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Origins Of Christianity

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TRADITION STUDY - CHRISTIANITY

Origins

Students learn about:
The historical and cultural context in which Christianity began
Students learn to:
Outline the historical and cultural context in which Christianity began

Judaism in the 1st century
It was in the first century that Christianity branched off from its parent religion Judaism. The authority of Judaism was divided amongst a number of groups who sought to control the direction of the religion. The most influential group during the time of Jesus were the Sadducees who had majority representation on the Sanhedrin (Jewish Council). Two other prominent groups were the Zealots, a group of political activists seeking to overthrow the Romans through military methods, and the Pharisees who were devout lay people seeking a more pure expression of Judaism. It was this powerful and prominent influence of the Pharisees which is reflected in the Gospels.

Messianic expectation
For centuries Jews expected God to intervene in their history by sending the Messiah to Earth. This belief, a central tenet of Judaism, is referred to as the Messianic expectation. This expectation was particularly heightened during the time of Jesus partly because Jews suffered economic deprivation and great hardships under Roman rule. Consequently, Jews of the first century eagerly awaited the coming of the Messiah who would free them from oppression. However, speculation on the exact nature of the Messiah varied. Many believed that the Messiah would be a political figure in the tradition of King David who would overthrow the Roman rulers and liberate the oppressed Jews. Jesus sought to renew the Jewish religion in the spirit of the prophets of Israel but did not intend to lead a breakaway from Judaism. It is in witnessing these efforts that his followers come to believe that he was the Messiah.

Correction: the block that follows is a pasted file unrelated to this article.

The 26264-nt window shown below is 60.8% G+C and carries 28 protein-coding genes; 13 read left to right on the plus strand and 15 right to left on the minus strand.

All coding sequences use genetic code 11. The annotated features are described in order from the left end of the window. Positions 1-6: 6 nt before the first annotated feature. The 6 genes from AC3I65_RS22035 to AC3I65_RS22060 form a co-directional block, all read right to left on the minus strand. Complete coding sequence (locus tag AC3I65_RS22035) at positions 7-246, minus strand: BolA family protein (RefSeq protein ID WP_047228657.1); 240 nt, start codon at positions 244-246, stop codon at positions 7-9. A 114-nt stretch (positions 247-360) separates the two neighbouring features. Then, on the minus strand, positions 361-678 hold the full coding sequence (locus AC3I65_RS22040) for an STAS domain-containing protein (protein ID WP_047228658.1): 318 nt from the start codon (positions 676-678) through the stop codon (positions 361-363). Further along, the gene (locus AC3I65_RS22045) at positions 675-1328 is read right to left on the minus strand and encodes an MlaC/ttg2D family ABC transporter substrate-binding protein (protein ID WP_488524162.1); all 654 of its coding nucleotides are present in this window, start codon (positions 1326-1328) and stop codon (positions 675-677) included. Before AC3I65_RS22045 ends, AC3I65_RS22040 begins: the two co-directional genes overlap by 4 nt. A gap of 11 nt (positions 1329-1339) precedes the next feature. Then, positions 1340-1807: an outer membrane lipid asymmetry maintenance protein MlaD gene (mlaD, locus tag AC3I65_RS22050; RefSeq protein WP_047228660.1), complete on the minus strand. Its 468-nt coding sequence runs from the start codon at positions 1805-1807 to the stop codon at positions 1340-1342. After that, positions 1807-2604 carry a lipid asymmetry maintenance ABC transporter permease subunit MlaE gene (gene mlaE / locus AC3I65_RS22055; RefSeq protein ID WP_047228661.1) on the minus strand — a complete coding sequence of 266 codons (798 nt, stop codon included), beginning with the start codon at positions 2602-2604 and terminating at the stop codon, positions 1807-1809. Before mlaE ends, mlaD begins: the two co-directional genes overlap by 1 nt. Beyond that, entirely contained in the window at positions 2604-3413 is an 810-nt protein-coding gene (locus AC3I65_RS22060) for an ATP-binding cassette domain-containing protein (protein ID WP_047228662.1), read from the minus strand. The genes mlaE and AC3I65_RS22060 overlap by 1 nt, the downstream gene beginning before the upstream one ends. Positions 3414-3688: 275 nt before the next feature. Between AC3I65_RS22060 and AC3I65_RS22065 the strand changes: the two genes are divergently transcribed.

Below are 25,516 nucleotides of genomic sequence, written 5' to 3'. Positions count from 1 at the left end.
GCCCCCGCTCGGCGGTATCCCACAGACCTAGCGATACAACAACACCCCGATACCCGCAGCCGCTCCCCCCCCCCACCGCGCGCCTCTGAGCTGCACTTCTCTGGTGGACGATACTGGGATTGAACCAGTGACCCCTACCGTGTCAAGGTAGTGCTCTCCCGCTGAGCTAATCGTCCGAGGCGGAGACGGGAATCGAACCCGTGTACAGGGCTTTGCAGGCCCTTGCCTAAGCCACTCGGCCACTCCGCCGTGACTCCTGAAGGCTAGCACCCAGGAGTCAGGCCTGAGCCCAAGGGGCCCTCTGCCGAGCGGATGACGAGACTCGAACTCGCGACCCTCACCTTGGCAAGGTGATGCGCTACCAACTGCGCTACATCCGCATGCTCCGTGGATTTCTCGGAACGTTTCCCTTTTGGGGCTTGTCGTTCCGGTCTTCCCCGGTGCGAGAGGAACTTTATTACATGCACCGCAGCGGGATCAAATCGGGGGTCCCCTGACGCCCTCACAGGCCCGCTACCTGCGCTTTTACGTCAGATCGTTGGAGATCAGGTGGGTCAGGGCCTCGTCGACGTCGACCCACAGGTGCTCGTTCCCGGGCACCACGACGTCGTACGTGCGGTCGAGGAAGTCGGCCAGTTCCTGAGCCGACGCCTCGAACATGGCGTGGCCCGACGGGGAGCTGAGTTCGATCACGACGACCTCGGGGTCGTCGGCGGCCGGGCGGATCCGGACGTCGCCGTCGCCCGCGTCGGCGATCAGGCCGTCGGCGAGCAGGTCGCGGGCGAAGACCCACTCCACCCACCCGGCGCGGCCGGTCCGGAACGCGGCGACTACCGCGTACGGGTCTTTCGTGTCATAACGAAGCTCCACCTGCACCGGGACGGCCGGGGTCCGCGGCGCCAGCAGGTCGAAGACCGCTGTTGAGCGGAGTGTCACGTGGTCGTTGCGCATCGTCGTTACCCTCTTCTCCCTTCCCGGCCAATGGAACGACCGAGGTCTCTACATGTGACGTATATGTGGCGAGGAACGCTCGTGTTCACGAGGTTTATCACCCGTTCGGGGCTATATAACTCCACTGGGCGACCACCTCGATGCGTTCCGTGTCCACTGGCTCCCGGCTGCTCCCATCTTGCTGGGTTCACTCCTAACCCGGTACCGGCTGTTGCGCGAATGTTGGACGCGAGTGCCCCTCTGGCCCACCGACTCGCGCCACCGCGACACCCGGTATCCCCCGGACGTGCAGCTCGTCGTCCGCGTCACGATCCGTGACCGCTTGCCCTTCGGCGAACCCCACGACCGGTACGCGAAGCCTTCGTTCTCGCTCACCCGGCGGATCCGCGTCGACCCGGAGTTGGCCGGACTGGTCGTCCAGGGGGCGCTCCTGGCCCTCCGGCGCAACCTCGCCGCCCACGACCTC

Students learn about:
Jesus Christ
Students learn to:
Examine the principal events of Jesus' life

Jesus did not intend to found a new religion
Jesus is typically known as the founder of Christianity. Yet, Jesus was born a Jew, lived as a Jew and died a Jew. Jesus sought to renew Judaism in the spirit of the prophets by opposing the legalism of Judaism during his time and calling people to return to the demands of the covenant. There is no evidence to suggest that he intended to found a new religion. Given that he sought only to renew Judaism from within it is not surprising that he left very few instructions except to preach, baptise, heal the sick, feed the poor and forgive.

Reign of God
The main focus of Jesus' preaching was the reign (kingdom) of God, which is understood as God's vision or dream for humankind. The reign of God envisages a world where God's values (love, peace, cooperation, tolerance and justice) are realised. Essentially, Jesus sought to show how this could be done. By announcing this reign of God, Jesus was inaugurating it and inviting others to join in its development. The reign of God will reach completion at the end of time when God's dream for humankind becomes a reality. Until then it is the responsibility of the followers of Jesus to live in accordance with these values and to lead others to them.

Principal events in the life of Jesus